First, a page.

But TCP RTT values even close do not match ICMP RTT (what shows ping). The matter is that the TCP protocol rather difficult, in it is applied many different optimization (SACK itd), it is well illustrated by the picture from this presentation:

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Each TCP connection has one RTT counter, it is visible that RTT#1 more or less fair, in the second case during measurement we sent 3 segments, in the third — sent 1 segment, received several ACK.
In practice of TCP RTT it is rather stable between the selected hosts.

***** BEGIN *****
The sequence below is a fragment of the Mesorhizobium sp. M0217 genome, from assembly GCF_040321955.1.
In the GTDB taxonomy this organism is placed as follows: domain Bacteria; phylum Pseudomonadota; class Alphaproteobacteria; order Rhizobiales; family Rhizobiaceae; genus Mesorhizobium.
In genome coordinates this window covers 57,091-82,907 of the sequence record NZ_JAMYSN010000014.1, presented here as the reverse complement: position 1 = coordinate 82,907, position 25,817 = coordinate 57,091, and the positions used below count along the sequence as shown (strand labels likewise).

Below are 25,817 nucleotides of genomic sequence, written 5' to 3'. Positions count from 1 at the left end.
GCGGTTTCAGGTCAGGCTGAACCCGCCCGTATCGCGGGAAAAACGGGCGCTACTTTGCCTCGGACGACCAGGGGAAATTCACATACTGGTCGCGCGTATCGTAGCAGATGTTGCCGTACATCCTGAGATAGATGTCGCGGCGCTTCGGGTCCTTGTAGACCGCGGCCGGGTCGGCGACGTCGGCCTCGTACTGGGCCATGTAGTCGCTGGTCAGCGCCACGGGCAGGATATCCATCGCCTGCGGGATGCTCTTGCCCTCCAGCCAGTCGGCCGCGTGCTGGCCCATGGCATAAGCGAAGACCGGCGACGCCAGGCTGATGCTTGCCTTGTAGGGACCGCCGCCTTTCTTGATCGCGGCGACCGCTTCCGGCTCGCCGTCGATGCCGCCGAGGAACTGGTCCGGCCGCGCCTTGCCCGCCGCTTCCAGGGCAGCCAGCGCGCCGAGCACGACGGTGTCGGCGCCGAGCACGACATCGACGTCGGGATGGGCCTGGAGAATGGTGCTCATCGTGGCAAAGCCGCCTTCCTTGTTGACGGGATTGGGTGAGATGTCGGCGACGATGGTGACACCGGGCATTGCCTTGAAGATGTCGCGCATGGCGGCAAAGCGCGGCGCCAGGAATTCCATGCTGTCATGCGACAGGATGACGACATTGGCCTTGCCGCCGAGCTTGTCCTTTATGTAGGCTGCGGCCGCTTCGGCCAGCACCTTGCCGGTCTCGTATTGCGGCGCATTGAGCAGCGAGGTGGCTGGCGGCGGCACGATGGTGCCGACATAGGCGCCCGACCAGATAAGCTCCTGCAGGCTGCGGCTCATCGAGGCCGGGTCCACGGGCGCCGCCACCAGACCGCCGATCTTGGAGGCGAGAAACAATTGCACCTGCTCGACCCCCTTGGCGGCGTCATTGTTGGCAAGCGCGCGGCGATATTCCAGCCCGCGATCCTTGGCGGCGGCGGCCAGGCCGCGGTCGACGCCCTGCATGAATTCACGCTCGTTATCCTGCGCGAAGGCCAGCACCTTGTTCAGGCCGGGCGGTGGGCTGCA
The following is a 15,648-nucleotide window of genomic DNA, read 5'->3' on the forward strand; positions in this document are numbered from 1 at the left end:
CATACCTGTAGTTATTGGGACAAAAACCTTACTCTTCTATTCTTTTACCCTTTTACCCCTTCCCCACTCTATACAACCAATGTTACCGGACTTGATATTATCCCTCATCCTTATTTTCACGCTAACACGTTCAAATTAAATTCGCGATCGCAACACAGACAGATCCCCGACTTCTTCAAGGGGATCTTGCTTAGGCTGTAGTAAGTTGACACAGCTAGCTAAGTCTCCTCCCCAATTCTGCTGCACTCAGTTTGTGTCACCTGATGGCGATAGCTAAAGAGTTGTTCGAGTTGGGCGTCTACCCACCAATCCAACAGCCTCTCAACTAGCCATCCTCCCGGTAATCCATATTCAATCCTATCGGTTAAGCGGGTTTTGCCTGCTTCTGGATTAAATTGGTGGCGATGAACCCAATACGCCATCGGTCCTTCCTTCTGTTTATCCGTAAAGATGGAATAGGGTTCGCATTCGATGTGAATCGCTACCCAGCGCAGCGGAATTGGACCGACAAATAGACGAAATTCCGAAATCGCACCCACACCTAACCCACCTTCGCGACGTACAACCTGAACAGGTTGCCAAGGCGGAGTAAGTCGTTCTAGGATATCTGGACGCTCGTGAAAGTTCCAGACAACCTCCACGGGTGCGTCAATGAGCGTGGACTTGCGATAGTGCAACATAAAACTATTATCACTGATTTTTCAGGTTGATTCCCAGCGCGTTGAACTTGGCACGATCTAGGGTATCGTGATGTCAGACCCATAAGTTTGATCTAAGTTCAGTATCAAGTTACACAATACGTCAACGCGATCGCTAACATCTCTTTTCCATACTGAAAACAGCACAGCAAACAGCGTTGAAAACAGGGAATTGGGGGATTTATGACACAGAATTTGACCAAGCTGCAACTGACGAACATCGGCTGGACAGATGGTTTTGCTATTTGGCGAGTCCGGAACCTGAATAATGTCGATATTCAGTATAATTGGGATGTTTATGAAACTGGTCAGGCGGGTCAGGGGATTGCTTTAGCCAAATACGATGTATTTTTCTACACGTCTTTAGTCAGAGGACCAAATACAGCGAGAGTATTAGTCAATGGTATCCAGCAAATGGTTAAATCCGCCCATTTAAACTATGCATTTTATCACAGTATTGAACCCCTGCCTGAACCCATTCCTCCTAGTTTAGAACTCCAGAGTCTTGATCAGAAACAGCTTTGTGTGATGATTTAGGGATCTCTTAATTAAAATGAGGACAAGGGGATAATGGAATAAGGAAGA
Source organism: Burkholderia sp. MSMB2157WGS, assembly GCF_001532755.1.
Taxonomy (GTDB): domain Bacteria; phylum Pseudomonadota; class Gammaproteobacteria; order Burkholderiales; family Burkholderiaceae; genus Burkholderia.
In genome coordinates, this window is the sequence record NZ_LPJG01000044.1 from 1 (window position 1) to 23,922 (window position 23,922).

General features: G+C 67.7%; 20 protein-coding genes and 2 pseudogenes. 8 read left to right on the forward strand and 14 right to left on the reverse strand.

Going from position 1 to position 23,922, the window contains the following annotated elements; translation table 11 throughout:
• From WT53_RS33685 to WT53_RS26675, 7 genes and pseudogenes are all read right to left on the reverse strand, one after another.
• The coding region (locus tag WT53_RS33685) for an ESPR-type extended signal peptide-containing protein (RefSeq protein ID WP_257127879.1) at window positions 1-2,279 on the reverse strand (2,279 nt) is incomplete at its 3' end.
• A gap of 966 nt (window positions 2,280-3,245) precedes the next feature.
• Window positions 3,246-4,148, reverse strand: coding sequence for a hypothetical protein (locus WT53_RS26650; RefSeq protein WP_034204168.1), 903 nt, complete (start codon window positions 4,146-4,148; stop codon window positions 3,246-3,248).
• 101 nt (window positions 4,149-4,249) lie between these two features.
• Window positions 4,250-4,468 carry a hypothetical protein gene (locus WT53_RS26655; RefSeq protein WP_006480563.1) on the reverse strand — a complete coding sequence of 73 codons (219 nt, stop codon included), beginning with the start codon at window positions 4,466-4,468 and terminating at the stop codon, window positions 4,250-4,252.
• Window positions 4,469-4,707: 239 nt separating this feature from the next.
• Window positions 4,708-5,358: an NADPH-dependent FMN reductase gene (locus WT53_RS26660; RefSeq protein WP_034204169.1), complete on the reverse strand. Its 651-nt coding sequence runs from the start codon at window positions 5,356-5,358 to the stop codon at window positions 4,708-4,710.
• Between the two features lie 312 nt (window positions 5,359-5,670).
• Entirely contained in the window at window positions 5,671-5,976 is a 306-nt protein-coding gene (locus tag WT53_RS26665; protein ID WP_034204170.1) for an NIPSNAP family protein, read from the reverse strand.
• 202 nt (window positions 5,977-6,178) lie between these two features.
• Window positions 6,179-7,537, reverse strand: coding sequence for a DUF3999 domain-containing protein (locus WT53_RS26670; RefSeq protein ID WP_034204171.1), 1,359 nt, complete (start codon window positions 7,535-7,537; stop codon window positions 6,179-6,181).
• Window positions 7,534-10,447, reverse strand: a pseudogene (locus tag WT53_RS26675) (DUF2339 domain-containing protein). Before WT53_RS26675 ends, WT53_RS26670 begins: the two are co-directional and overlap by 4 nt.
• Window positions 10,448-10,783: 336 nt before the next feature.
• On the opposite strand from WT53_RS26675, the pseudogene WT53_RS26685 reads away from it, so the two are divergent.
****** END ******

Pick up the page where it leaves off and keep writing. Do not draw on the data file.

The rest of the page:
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It is TCP RTT between master-BD and a remark in other data-center. It is well visible how communication vanished during works on the channel as braked a network after recovery. At this TCP RTT ~ 7ms at ping ~ 0.8ms.

OS metrics


We, as well as everything, look at use of CPU, memory, disks, utilization of disks on IO, a traffic on network interfaces, packet rate, use of swap. It is separately necessary to mention swap i/o — very useful metrics, allows to understand whether swap was used really or in it not used pages just lie.

But these metrics happen insufficiently if there is a wish to understand backdating what occurred on the server. For example, we will look at the diagram of CPU on the DB master servers:

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What was it?

For the answer to similar questions we have metrics on all started processes:
  • CPU per process+user